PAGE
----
"And because I finally got to the point where I said to her "I love you" because that's what I thought it was, when you target somebody for two years". Legal counsel that he received advised against it, but he chose to talk about it after getting feedback from women creators he respected, who told him that he should hold himself accountable and be open about how he's been part of the problem if he wants to be a part of the solution. "Things that I would never ever ever have done if she had been male and if I had never had those feelings for her". But did Dan Harmon, creator of Community and Rick & Morty, just give us an example of a good, genuine apology? He said that he was "attracted to an employee", though he's careful not to conflate it with the kind of language that could possibly romanticize a power dynamic; as Ganz's boss and the series showrunner, Harmon had leverage over her. He added that he knew that his feelings for her "were bad news", but he was unsure of how to grapple with his feelings.
Following from this, Harmon spoke and publicly apologised on his podcast Harmontown yesterday about what had happened, saying that he wanted to be "part of the solution and not the problem". "I was thinking about the ones that I liked as having some special role in my life and I did it all by not thinking about it". "I knew I wasn't doing anybody any favors by feeling these things and so I did the cowardly, easiest, laziest things you can do with these feelings like that", he went on revealing. Harmon said he lied to himself and his girlfriend about his feelings for his mentee - to rebuff complaints about his behavior, he claimed those complaining were being "sexist or jealous". "Just treated her cruelly, pointedly".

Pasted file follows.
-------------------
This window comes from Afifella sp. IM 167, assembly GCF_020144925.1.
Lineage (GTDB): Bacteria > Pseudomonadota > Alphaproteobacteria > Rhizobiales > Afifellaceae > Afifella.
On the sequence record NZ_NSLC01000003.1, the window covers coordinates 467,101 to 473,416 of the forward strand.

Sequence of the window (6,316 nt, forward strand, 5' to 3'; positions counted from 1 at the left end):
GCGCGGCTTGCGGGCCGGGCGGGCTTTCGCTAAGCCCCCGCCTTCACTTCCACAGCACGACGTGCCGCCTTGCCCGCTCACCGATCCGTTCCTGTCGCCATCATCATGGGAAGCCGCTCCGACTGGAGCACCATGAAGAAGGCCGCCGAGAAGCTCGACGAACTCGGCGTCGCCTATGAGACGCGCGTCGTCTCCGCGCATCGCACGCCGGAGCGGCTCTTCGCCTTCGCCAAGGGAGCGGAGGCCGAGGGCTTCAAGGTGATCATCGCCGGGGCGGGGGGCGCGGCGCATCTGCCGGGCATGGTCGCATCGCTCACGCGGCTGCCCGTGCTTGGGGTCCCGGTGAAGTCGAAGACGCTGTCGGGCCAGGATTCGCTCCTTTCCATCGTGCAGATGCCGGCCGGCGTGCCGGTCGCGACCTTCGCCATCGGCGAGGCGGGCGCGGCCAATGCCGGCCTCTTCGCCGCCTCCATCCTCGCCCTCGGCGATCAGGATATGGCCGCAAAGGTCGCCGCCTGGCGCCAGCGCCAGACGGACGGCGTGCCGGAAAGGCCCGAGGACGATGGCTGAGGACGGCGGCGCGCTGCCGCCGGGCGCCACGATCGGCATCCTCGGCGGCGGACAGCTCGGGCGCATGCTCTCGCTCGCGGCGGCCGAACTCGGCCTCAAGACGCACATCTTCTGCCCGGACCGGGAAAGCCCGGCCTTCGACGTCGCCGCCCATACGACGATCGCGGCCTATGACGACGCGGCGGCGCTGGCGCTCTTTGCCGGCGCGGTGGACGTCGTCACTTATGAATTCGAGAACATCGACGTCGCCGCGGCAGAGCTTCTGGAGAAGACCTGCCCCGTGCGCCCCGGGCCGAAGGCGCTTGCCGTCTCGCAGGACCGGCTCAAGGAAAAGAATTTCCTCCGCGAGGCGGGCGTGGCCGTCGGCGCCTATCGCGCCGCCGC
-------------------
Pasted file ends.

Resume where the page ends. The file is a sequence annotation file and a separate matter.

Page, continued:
Ganz called Harmon's comments "a masterclass in How to Apologize". I drank. I took pills. "I crushed on her and resented her for not reciprocating it and the entire time I was the one writing her paychecks and in control of whether she stayed or went and whether she felt good about herself or not, and said awful things", he said. Humiliated and rejected, Harmon said that he "wanted to teach her a lesson" and punish her for not reciprocating what he believed at the time to be feelings for her.
This downward spiral, he said, continued throughout Community's run, until he lost control of the show and was ultimately fired. I ruined my show.
"And if she hadn't mentioned something on Twitter, I would have continued to not have to not think about it, although I did walk around with my stomach in knots about it, but I wouldn't have had to talk about it", Harmon said.
"I've never done it before and I will never do it again", he admits, adding, "but I certainly wouldn't have been able to do it if I had any respect for women".
"It is a masterclass in How to Apologize".
This time around, Ganz felt an unexpected sense of "relief" from Harmon's apology, one that she said was "not rationalizing or justifying or making excuses" for his behavior. That Ganz found it in her to forgive is wonderful, but equally important is Harmon's recognition of wrongdoing, which he acknowledges he'd never have to do unless his victim put herself in the precarious position of publicly calling him out in the first place. "He gives a full account", she wrote. "It's about vindication. That's why it didn't feel right to just accept his apology in private (although I did that, too)". She also went on to say that she wasn't in a position to say no to him both because he was her boss, and that his romantic attention made her feel uncertain as to whether or not she was actually good at her job.
"I didn't dream it", she wrote. I'm not insane. Ironic that the only person who could give me that comfort is the one person I'd never ask.